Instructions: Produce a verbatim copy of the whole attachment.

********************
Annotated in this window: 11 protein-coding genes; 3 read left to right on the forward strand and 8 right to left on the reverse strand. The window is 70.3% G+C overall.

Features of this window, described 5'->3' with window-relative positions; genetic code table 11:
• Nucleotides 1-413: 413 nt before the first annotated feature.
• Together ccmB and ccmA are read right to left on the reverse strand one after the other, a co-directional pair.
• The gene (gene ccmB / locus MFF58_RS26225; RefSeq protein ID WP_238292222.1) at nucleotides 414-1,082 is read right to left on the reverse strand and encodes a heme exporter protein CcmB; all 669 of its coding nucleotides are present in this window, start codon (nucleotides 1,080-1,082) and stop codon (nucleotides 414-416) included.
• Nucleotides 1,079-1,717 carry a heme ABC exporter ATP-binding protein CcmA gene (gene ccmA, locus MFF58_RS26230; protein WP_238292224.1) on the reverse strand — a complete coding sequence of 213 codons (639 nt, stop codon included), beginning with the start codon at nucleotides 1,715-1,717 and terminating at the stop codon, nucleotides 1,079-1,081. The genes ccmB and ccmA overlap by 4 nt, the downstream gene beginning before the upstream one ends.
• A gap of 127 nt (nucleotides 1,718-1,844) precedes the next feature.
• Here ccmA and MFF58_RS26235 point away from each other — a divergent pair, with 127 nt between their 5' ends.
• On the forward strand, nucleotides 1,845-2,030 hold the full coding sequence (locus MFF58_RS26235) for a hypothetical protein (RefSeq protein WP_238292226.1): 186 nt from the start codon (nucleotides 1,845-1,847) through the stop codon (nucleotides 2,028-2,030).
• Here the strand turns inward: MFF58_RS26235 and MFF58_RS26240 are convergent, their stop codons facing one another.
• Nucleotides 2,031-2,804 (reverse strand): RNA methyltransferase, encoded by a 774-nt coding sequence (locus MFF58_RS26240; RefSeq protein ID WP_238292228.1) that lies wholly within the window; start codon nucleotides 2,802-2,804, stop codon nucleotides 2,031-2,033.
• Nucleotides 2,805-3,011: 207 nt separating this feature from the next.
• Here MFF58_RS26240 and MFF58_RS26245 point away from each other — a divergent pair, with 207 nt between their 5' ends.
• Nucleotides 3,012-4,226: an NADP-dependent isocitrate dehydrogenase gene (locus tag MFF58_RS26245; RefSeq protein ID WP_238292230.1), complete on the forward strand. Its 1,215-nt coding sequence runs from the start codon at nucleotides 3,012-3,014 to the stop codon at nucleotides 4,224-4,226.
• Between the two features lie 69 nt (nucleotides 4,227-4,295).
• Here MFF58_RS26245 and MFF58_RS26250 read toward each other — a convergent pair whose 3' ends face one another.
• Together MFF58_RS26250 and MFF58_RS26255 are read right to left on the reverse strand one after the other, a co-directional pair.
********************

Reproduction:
Annotated in this window: 11 protein-coding genes; 3 read left to right on the forward strand and 8 right to left on the reverse strand. The window is 70.3% G+C overall.

Features of this window, described 5'->3' with window-relative positions; genetic code table 11:
• Nucleotides 1-413: 413 nt before the first annotated feature.
• Together ccmB and ccmA are read right to left on the reverse strand one after the other, a co-directional pair.
• The gene (gene ccmB / locus MFF58_RS26225; RefSeq protein ID WP_238292222.1) at nucleotides 414-1,082 is read right to left on the reverse strand and encodes a heme exporter protein CcmB; all 669 of its coding nucleotides are present in this window, start codon (nucleotides 1,080-1,082) and stop codon (nucleotides 414-416) included.
• Nucleotides 1,079-1,717 carry a heme ABC exporter ATP-binding protein CcmA gene (gene ccmA, locus MFF58_RS26230; protein WP_238292224.1) on the reverse strand — a complete coding sequence of 213 codons (639 nt, stop codon included), beginning with the start codon at nucleotides 1,715-1,717 and terminating at the stop codon, nucleotides 1,079-1,081. The genes ccmB and ccmA overlap by 4 nt, the downstream gene beginning before the upstream one ends.
• A gap of 127 nt (nucleotides 1,718-1,844) precedes the next feature.
• Here ccmA and MFF58_RS26235 point away from each other — a divergent pair, with 127 nt between their 5' ends.
• On the forward strand, nucleotides 1,845-2,030 hold the full coding sequence (locus MFF58_RS26235) for a hypothetical protein (RefSeq protein WP_238292226.1): 186 nt from the start codon (nucleotides 1,845-1,847) through the stop codon (nucleotides 2,028-2,030).
• Here the strand turns inward: MFF58_RS26235 and MFF58_RS26240 are convergent, their stop codons facing one another.
• Nucleotides 2,031-2,804 (reverse strand): RNA methyltransferase, encoded by a 774-nt coding sequence (locus MFF58_RS26240; RefSeq protein ID WP_238292228.1) that lies wholly within the window; start codon nucleotides 2,802-2,804, stop codon nucleotides 2,031-2,033.
• Nucleotides 2,805-3,011: 207 nt separating this feature from the next.
• Here MFF58_RS26240 and MFF58_RS26245 point away from each other — a divergent pair, with 207 nt between their 5' ends.
• Nucleotides 3,012-4,226: an NADP-dependent isocitrate dehydrogenase gene (locus tag MFF58_RS26245; RefSeq protein ID WP_238292230.1), complete on the forward strand. Its 1,215-nt coding sequence runs from the start codon at nucleotides 3,012-3,014 to the stop codon at nucleotides 4,224-4,226.
• Between the two features lie 69 nt (nucleotides 4,227-4,295).
• Here MFF58_RS26245 and MFF58_RS26250 read toward each other — a convergent pair whose 3' ends face one another.
• Together MFF58_RS26250 and MFF58_RS26255 are read right to left on the reverse strand one after the other, a co-directional pair.